Jimmy: Yeah, I can only imagine. I would suspect that the year-end is probably always a big one though, but we’re getting ahead of ourselves. I wanted to focus on your fund, Chris, your qualified opportunity fund, some of the projects in it. I know you’re closing it pretty soon too, but first, I wanted to kind of get your picture on the Opportunity Zone Program at large, specifically, what’s your perspective on what may happen with OZ legislation? I know you’re pretty plugged into the goings-on in Capitol Hill, you have some contacts in Washington. Do you think we might see an update or an extension to the opportunity zone legislation and how might that impact investors and their advisors?

Chris: I think that there’s a common understanding across all elements of OZ investing that having the regulations get finalized three months before COVID hit the country was not an effective way to raise capital into this program. And even with that, we still did…I’ve done some pretty incredible numbers considering the headwinds that all of us faced in the space of raising money and trying to put it to work. So I think that there’s a view that an extension to those deadlines make sense. And I know there’s some exploration going on and how to make that happen, but which just really reopens some of those windows for us as investors to capture, you know, the step-up in basis and reset the clock so that now that we actually know how the program works, we actually have a pipeline of projects that we can start investing into.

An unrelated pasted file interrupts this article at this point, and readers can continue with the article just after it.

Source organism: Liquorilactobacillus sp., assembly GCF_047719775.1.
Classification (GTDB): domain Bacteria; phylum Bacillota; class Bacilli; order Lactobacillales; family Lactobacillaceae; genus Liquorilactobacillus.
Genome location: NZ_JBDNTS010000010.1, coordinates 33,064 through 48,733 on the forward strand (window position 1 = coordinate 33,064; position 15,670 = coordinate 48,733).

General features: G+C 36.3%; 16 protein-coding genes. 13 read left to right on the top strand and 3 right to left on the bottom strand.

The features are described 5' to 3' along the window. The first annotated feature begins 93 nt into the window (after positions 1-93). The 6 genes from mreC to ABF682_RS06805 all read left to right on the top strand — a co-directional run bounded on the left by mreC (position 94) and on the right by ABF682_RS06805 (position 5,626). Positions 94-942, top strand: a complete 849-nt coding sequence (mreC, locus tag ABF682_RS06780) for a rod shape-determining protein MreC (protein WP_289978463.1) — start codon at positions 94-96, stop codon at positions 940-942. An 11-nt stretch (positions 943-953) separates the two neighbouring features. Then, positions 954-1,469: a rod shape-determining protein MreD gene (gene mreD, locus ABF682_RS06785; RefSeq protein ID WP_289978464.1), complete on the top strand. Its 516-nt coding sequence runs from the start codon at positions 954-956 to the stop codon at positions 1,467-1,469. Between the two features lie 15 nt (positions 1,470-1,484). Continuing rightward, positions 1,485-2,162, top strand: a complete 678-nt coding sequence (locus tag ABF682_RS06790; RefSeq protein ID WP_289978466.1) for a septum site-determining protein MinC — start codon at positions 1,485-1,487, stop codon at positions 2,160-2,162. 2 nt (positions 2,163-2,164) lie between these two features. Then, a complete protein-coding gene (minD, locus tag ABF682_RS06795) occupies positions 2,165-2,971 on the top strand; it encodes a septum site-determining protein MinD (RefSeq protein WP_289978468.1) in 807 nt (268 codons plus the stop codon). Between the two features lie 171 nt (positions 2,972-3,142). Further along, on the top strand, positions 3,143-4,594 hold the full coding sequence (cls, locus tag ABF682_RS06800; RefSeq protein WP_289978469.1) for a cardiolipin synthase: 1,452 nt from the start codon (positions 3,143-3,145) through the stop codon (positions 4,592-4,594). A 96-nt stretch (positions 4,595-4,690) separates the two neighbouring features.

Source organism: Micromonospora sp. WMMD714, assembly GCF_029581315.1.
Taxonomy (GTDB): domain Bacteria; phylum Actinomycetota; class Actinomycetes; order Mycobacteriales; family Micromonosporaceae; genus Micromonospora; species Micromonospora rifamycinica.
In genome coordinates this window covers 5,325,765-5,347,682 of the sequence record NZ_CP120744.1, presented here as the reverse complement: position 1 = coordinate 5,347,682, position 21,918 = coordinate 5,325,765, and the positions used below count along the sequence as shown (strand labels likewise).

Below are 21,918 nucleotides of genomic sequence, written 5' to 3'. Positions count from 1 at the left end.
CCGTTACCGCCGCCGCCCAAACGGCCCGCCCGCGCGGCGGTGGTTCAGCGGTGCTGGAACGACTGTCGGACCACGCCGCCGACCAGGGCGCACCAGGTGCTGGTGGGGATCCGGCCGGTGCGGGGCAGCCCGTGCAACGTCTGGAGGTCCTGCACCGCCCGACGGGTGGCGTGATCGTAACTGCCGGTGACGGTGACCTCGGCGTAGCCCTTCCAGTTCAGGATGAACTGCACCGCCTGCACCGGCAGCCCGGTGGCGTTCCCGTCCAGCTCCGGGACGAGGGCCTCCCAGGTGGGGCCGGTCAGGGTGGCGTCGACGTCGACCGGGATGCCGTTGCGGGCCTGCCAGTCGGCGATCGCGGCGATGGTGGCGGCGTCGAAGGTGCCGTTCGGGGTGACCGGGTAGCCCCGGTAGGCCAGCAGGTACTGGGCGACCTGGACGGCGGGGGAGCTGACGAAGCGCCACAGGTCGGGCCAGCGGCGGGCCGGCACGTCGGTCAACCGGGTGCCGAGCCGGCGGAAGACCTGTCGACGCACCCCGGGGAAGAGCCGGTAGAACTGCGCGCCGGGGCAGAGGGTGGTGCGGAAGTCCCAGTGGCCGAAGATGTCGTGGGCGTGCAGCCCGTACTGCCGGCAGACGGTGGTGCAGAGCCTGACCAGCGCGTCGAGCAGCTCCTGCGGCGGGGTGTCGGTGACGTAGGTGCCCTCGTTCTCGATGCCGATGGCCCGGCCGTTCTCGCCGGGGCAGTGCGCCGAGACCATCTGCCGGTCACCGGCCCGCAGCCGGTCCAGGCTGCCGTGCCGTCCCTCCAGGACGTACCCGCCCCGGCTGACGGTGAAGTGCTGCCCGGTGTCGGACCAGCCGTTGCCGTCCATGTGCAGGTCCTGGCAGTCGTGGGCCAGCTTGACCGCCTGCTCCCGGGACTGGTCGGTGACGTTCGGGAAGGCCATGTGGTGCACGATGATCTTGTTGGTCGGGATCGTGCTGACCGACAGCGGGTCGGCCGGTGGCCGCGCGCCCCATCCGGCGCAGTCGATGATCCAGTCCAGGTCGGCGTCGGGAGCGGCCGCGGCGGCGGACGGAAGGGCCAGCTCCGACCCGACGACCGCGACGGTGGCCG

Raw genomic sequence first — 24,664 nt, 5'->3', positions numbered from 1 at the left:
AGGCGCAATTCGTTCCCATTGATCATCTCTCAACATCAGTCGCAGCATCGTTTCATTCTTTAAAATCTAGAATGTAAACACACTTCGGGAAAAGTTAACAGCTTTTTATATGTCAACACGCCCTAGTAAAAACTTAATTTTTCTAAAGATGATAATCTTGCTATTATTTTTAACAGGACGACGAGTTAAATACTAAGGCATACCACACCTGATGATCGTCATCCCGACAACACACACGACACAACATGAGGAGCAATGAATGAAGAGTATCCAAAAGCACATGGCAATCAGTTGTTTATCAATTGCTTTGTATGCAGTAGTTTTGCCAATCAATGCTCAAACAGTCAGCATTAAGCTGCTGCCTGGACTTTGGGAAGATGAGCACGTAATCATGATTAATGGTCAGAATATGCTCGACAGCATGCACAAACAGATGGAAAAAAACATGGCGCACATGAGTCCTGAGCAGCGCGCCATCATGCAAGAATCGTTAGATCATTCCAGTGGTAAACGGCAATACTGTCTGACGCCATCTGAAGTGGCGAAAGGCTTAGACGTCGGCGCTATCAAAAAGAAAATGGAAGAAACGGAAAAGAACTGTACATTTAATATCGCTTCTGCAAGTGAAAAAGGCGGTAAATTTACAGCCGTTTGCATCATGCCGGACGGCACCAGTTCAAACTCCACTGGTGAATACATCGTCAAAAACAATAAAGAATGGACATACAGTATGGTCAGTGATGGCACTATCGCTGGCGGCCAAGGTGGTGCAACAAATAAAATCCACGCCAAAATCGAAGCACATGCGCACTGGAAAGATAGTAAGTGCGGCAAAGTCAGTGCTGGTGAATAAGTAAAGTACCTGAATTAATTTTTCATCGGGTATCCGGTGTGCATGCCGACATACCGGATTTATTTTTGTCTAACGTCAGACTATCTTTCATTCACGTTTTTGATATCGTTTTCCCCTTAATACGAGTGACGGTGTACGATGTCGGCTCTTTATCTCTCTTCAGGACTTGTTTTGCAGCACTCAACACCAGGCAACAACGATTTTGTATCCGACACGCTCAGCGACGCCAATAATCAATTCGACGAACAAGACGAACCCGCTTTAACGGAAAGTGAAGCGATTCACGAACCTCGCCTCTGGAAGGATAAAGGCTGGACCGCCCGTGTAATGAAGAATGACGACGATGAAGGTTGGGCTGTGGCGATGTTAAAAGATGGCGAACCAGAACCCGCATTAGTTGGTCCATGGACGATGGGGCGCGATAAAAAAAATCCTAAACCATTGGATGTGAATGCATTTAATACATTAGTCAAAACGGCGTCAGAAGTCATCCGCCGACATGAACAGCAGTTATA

We can make a much bigger impact if we can bring investors to the table with all of this knowledge in hand, instead of what we started with in 2018, where we didn’t really know what we were selling, we just were trying to get people these tax benefits before their opportunity to invest expired. So I think that’s a big component of what’s coming. I guess I’m an optimist and I’m a believer in when there’s actual substance behind a program that’s working, then there’s gonna be support for it regardless of the politics of it all. And there’s a lot of substance in the Opportunity Zone Program, especially as we start to push more and more reporting out there, we’re starting to see that, gee, you know, the vast majority of projects that are being done are being done creating that economic development and that growth that we’re all looking for out of the program.